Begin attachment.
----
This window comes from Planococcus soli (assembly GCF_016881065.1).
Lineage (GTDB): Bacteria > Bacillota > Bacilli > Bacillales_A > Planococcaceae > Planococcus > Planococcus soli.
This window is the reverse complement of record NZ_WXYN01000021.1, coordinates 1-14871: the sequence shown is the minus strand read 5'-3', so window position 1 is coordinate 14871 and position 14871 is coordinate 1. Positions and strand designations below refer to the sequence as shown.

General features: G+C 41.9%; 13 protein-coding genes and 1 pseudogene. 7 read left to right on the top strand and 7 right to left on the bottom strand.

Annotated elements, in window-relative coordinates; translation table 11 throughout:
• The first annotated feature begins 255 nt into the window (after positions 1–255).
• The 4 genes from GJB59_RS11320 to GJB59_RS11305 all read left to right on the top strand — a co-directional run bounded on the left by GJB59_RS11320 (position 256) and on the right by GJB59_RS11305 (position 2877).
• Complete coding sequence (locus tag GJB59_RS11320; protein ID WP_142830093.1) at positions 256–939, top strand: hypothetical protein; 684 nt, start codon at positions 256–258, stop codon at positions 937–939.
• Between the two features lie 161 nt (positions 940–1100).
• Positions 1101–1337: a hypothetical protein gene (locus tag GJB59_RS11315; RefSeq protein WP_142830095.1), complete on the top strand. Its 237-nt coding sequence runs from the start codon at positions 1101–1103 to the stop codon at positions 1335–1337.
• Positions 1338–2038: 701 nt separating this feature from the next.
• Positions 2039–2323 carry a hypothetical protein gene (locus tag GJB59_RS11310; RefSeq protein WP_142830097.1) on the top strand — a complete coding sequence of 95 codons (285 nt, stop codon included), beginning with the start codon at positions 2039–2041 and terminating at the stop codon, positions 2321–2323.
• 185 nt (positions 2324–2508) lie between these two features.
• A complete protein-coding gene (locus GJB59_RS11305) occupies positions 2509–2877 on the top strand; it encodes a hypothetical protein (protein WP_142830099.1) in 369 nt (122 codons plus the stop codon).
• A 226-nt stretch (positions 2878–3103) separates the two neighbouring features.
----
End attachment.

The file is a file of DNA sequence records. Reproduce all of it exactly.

This window comes from Planococcus soli (assembly GCF_016881065.1).
Lineage (GTDB): Bacteria > Bacillota > Bacilli > Bacillales_A > Planococcaceae > Planococcus > Planococcus soli.
This window is the reverse complement of record NZ_WXYN01000021.1, coordinates 1-14871: the sequence shown is the minus strand read 5'-3', so window position 1 is coordinate 14871 and position 14871 is coordinate 1. Positions and strand designations below refer to the sequence as shown.

General features: G+C 41.9%; 13 protein-coding genes and 1 pseudogene. 7 read left to right on the top strand and 7 right to left on the bottom strand.

Annotated elements, in window-relative coordinates; translation table 11 throughout:
• The first annotated feature begins 255 nt into the window (after positions 1–255).
• The 4 genes from GJB59_RS11320 to GJB59_RS11305 all read left to right on the top strand — a co-directional run bounded on the left by GJB59_RS11320 (position 256) and on the right by GJB59_RS11305 (position 2877).
• Complete coding sequence (locus tag GJB59_RS11320; protein ID WP_142830093.1) at positions 256–939, top strand: hypothetical protein; 684 nt, start codon at positions 256–258, stop codon at positions 937–939.
• Between the two features lie 161 nt (positions 940–1100).
• Positions 1101–1337: a hypothetical protein gene (locus tag GJB59_RS11315; RefSeq protein WP_142830095.1), complete on the top strand. Its 237-nt coding sequence runs from the start codon at positions 1101–1103 to the stop codon at positions 1335–1337.
• Positions 1338–2038: 701 nt separating this feature from the next.
• Positions 2039–2323 carry a hypothetical protein gene (locus tag GJB59_RS11310; RefSeq protein WP_142830097.1) on the top strand — a complete coding sequence of 95 codons (285 nt, stop codon included), beginning with the start codon at positions 2039–2041 and terminating at the stop codon, positions 2321–2323.
• 185 nt (positions 2324–2508) lie between these two features.
• A complete protein-coding gene (locus GJB59_RS11305) occupies positions 2509–2877 on the top strand; it encodes a hypothetical protein (protein WP_142830099.1) in 369 nt (122 codons plus the stop codon).
• A 226-nt stretch (positions 2878–3103) separates the two neighbouring features.